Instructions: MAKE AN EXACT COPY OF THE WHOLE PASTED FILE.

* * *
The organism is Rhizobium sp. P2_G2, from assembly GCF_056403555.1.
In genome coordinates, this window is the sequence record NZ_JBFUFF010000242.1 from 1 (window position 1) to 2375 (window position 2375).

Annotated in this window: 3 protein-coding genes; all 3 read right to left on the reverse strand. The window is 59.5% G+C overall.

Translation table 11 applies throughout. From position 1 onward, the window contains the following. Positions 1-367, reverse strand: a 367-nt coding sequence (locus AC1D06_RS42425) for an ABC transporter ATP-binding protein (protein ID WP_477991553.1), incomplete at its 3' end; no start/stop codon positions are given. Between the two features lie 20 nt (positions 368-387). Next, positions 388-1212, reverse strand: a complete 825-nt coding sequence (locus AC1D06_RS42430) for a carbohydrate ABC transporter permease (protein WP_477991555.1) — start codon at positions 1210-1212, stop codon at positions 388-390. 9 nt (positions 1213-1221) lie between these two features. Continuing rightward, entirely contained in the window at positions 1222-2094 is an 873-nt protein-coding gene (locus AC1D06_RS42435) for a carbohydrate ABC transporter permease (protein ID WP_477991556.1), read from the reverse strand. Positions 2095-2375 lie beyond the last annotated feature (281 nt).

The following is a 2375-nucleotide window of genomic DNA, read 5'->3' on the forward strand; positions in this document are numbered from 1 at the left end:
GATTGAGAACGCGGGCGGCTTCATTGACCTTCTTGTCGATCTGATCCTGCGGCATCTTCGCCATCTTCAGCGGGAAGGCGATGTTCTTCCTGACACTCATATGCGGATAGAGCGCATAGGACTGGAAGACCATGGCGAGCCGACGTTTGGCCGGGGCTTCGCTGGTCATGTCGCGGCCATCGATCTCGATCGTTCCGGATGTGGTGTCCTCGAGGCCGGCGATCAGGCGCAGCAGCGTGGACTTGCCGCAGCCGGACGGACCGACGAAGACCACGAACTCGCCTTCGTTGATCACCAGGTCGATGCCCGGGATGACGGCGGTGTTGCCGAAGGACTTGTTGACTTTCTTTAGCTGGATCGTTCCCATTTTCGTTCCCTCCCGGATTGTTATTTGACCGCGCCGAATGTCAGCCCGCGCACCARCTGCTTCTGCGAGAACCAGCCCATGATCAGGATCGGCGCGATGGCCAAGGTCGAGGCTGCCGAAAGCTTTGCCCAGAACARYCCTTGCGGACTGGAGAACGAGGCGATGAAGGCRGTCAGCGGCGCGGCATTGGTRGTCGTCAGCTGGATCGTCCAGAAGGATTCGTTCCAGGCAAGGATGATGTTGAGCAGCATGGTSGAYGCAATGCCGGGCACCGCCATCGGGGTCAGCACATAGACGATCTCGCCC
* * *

The organism is Rhizobium sp. P2_G2, from assembly GCF_056403555.1.
In genome coordinates, this window is the sequence record NZ_JBFUFF010000242.1 from 1 (window position 1) to 2375 (window position 2375).

Annotated in this window: 3 protein-coding genes; all 3 read right to left on the reverse strand. The window is 59.5% G+C overall.

Translation table 11 applies throughout. From position 1 onward, the window contains the following. Positions 1-367, reverse strand: a 367-nt coding sequence (locus AC1D06_RS42425) for an ABC transporter ATP-binding protein (protein ID WP_477991553.1), incomplete at its 3' end; no start/stop codon positions are given. Between the two features lie 20 nt (positions 368-387). Next, positions 388-1212, reverse strand: a complete 825-nt coding sequence (locus AC1D06_RS42430) for a carbohydrate ABC transporter permease (protein WP_477991555.1) — start codon at positions 1210-1212, stop codon at positions 388-390. 9 nt (positions 1213-1221) lie between these two features. Continuing rightward, entirely contained in the window at positions 1222-2094 is an 873-nt protein-coding gene (locus AC1D06_RS42435) for a carbohydrate ABC transporter permease (protein ID WP_477991556.1), read from the reverse strand. Positions 2095-2375 lie beyond the last annotated feature (281 nt).

The following is a 2375-nucleotide window of genomic DNA, read 5'->3' on the forward strand; positions in this document are numbered from 1 at the left end:
GATTGAGAACGCGGGCGGCTTCATTGACCTTCTTGTCGATCTGATCCTGCGGCATCTTCGCCATCTTCAGCGGGAAGGCGATGTTCTTCCTGACACTCATATGCGGATAGAGCGCATAGGACTGGAAGACCATGGCGAGCCGACGTTTGGCCGGGGCTTCGCTGGTCATGTCGCGGCCATCGATCTCGATCGTTCCGGATGTGGTGTCCTCGAGGCCGGCGATCAGGCGCAGCAGCGTGGACTTGCCGCAGCCGGACGGACCGACGAAGACCACGAACTCGCCTTCGTTGATCACCAGGTCGATGCCCGGGATGACGGCGGTGTTGCCGAAGGACTTGTTGACTTTCTTTAGCTGGATCGTTCCCATTTTCGTTCCCTCCCGGATTGTTATTTGACCGCGCCGAATGTCAGCCCGCGCACCARCTGCTTCTGCGAGAACCAGCCCATGATCAGGATCGGCGCGATGGCCAAGGTCGAGGCTGCCGAAAGCTTTGCCCAGAACARYCCTTGCGGACTGGAGAACGAGGCGATGAAGGCRGTCAGCGGCGCGGCATTGGTRGTCGTCAGCTGGATCGTCCAGAAGGATTCGTTCCAGGCAAGGATGATGTTGAGCAGCATGGTSGAYGCAATGCCGGGCACCGCCATCGGGGTCAGCACATAGACGATCTCGCCC